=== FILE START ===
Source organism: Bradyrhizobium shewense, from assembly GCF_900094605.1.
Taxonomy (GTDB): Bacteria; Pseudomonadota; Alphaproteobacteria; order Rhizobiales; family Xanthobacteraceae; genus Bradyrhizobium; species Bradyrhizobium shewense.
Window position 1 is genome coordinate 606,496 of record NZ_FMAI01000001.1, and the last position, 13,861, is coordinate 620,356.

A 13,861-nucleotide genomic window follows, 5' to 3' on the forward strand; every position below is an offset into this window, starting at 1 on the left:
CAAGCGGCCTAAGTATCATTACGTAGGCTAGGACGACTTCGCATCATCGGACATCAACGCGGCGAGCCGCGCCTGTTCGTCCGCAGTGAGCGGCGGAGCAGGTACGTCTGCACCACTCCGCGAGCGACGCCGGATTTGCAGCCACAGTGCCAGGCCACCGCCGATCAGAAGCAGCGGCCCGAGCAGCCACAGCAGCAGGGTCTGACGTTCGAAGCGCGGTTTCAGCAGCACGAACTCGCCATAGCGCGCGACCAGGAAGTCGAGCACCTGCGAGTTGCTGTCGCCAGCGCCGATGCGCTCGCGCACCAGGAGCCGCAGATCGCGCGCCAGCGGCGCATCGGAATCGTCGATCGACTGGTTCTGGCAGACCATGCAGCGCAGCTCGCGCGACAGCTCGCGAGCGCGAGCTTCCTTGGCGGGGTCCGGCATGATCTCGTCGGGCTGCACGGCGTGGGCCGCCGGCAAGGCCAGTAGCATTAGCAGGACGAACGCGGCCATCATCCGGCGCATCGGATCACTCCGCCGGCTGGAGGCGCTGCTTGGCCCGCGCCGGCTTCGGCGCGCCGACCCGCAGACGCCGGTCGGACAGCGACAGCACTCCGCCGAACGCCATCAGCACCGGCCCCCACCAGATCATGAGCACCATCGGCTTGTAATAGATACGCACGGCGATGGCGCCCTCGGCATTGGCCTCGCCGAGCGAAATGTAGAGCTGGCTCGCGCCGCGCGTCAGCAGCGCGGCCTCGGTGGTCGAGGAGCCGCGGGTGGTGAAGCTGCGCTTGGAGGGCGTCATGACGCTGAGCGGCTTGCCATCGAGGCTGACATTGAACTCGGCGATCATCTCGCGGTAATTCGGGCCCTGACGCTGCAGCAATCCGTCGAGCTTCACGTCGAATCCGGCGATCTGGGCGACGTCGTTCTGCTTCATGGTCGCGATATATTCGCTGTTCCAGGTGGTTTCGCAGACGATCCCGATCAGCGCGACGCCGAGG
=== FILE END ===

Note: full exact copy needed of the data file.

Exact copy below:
Source organism: Bradyrhizobium shewense, from assembly GCF_900094605.1.
Taxonomy (GTDB): Bacteria; Pseudomonadota; Alphaproteobacteria; order Rhizobiales; family Xanthobacteraceae; genus Bradyrhizobium; species Bradyrhizobium shewense.
Window position 1 is genome coordinate 606,496 of record NZ_FMAI01000001.1, and the last position, 13,861, is coordinate 620,356.

A 13,861-nucleotide genomic window follows, 5' to 3' on the forward strand; every position below is an offset into this window, starting at 1 on the left:
CAAGCGGCCTAAGTATCATTACGTAGGCTAGGACGACTTCGCATCATCGGACATCAACGCGGCGAGCCGCGCCTGTTCGTCCGCAGTGAGCGGCGGAGCAGGTACGTCTGCACCACTCCGCGAGCGACGCCGGATTTGCAGCCACAGTGCCAGGCCACCGCCGATCAGAAGCAGCGGCCCGAGCAGCCACAGCAGCAGGGTCTGACGTTCGAAGCGCGGTTTCAGCAGCACGAACTCGCCATAGCGCGCGACCAGGAAGTCGAGCACCTGCGAGTTGCTGTCGCCAGCGCCGATGCGCTCGCGCACCAGGAGCCGCAGATCGCGCGCCAGCGGCGCATCGGAATCGTCGATCGACTGGTTCTGGCAGACCATGCAGCGCAGCTCGCGCGACAGCTCGCGAGCGCGAGCTTCCTTGGCGGGGTCCGGCATGATCTCGTCGGGCTGCACGGCGTGGGCCGCCGGCAAGGCCAGTAGCATTAGCAGGACGAACGCGGCCATCATCCGGCGCATCGGATCACTCCGCCGGCTGGAGGCGCTGCTTGGCCCGCGCCGGCTTCGGCGCGCCGACCCGCAGACGCCGGTCGGACAGCGACAGCACTCCGCCGAACGCCATCAGCACCGGCCCCCACCAGATCATGAGCACCATCGGCTTGTAATAGATACGCACGGCGATGGCGCCCTCGGCATTGGCCTCGCCGAGCGAAATGTAGAGCTGGCTCGCGCCGCGCGTCAGCAGCGCGGCCTCGGTGGTCGAGGAGCCGCGGGTGGTGAAGCTGCGCTTGGAGGGCGTCATGACGCTGAGCGGCTTGCCATCGAGGCTGACATTGAACTCGGCGATCATCTCGCGGTAATTCGGGCCCTGACGCTGCAGCAATCCGTCGAGCTTCACGTCGAATCCGGCGATCTGGGCGACGTCGTTCTGCTTCATGGTCGCGATATATTCGCTGTTCCAGGTGGTTTCGCAGACGATCCCGATCAGCGCGACGCCGAGG